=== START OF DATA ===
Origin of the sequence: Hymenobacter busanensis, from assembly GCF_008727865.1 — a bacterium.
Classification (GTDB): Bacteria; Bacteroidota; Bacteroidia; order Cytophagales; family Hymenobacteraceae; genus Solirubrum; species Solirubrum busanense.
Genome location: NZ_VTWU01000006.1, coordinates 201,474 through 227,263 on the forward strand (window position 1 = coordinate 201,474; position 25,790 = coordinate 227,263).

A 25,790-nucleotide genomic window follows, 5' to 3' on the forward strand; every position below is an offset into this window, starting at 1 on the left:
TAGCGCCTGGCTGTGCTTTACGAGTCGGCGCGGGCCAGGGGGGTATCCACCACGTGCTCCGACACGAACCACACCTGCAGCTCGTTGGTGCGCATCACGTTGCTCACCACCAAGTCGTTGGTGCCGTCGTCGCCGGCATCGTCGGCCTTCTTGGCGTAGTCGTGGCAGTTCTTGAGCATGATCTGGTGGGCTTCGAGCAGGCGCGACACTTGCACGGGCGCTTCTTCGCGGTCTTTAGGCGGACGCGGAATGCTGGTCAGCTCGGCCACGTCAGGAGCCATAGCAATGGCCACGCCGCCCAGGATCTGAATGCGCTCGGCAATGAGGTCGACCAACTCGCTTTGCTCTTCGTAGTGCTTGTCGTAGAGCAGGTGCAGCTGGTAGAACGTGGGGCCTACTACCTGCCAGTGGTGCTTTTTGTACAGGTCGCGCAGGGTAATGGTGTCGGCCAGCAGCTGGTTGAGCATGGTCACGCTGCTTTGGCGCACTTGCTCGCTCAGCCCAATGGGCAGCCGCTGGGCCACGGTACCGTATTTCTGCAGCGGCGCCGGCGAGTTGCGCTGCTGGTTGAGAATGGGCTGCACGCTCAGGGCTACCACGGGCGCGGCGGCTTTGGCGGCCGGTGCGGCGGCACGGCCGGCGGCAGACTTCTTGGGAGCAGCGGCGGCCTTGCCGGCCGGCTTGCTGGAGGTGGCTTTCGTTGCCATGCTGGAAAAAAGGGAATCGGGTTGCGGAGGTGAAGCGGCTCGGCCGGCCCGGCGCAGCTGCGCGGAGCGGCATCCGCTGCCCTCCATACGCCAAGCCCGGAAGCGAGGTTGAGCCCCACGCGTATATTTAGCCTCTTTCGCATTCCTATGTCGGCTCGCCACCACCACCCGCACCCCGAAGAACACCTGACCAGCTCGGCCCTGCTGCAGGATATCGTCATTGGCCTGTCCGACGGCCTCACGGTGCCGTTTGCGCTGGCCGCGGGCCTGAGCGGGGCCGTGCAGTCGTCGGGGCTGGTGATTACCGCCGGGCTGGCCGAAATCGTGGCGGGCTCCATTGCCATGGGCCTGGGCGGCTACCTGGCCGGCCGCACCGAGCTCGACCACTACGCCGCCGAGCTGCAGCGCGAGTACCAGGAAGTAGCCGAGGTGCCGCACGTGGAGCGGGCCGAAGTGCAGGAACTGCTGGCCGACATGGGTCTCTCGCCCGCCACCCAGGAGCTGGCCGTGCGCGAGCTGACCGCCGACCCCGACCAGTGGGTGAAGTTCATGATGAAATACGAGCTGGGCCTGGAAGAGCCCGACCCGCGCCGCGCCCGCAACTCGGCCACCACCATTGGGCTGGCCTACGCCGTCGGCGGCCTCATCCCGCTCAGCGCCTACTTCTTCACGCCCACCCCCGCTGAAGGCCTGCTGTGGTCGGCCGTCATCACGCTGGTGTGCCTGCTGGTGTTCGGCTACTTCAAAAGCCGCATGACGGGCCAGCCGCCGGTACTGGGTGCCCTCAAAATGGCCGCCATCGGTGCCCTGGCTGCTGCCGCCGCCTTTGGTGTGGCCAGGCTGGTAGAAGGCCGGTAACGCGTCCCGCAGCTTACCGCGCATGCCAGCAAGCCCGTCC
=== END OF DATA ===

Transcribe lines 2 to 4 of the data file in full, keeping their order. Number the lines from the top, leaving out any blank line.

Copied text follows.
Classification (GTDB): Bacteria; Bacteroidota; Bacteroidia; order Cytophagales; family Hymenobacteraceae; genus Solirubrum; species Solirubrum busanense.
Genome location: NZ_VTWU01000006.1, coordinates 201,474 through 227,263 on the forward strand (window position 1 = coordinate 201,474; position 25,790 = coordinate 227,263).

A 25,790-nucleotide genomic window follows, 5' to 3' on the forward strand; every position below is an offset into this window, starting at 1 on the left: